French philosopher; born at Paris April 10, 1857; educated at the Lycée Charlemagne and the Ecole Normale Supérieure. In 1879 he received the degree of "agrégé en philosophic," and was at once called to a professorship in philosophy at the Lycée of Poitiers, which he resigned two years later for a professorship at Amiens. In 1884 he received the degree of Ph.D., and the year following was appointed professor of philosophy at the Lycée Louis-le-Grand, succeeding Burdeau. For several years he held the same chair at the Séminaire lsraélite de France, which he resigned in 1895 to become "maître de conférences" at the Ecole Normale Supérieure. In 1899 he was appointed to a similar position at the University of Paris, where, in 1902, he became "chargé de cours" of the history of modern philosophy. Since 1886 Lévy-Bruhl has lectured, at the Ecole Libre des Sciences Politiques, on the history of political movements and on the development of public spirit in Germany and England during the last two centuries.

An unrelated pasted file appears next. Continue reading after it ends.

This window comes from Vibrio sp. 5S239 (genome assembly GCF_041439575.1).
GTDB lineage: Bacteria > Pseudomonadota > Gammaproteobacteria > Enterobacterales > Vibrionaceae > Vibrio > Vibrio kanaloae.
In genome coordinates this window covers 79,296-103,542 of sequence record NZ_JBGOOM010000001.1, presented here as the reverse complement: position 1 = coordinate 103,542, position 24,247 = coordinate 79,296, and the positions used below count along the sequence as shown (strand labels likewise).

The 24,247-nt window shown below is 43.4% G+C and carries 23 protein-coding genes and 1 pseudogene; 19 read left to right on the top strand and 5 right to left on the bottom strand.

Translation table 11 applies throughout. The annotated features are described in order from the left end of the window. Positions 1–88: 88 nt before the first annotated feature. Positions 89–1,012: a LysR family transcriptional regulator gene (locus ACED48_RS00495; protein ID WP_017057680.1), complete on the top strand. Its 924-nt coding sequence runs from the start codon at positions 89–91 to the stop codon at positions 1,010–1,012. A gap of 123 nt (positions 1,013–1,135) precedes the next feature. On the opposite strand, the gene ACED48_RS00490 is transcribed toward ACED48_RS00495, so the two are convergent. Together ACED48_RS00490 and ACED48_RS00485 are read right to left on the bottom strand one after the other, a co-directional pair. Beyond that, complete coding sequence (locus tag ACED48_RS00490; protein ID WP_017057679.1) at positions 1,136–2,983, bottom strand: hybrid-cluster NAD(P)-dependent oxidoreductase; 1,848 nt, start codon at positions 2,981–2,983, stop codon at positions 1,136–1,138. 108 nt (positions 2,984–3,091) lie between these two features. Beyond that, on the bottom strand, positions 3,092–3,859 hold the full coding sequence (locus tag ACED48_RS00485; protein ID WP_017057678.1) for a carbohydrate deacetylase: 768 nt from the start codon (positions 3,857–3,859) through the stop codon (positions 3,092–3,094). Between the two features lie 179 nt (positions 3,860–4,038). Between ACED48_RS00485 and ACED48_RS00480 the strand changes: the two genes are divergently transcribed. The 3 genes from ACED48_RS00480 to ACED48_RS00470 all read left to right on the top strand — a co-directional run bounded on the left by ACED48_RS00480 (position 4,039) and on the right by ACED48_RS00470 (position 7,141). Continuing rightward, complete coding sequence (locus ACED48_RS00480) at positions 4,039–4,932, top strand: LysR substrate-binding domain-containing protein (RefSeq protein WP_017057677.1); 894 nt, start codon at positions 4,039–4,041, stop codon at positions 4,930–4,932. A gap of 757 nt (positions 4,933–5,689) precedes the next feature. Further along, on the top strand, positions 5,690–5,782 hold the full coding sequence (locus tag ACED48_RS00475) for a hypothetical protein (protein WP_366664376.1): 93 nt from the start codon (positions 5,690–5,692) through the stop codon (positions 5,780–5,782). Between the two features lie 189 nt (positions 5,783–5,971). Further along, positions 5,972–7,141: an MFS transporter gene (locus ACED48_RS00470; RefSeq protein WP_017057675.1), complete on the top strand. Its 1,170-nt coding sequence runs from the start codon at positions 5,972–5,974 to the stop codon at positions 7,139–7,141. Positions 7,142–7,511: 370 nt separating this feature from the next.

Lévy-Bruhl has written: "L'Idée de Responsabilité" and "Quid de Deo Seneca Senserit" (Paris, 1884; his two graduating theses); "L'Allemagne Depuis Leibnitz" (ib. 1890); "Essai sur la Formation de la Conscience Nationale en Allemagne" (ib. 1890); "La Philosophie de Jacobi" (ib. 1894); "History of Modern Philosophy in France" (Chicago, 1899); "Lettres Inédites de John Stuart Mill à Auguste Comte" (Paris, 1899; containing the answers of Comte); "La Philosophie d'Auguste Comte" (ib. 1900); "La Morale et la Science des Mœurs" (ib. 1903). Lévy-Bruhl is a chevalier of the Legion of Honor.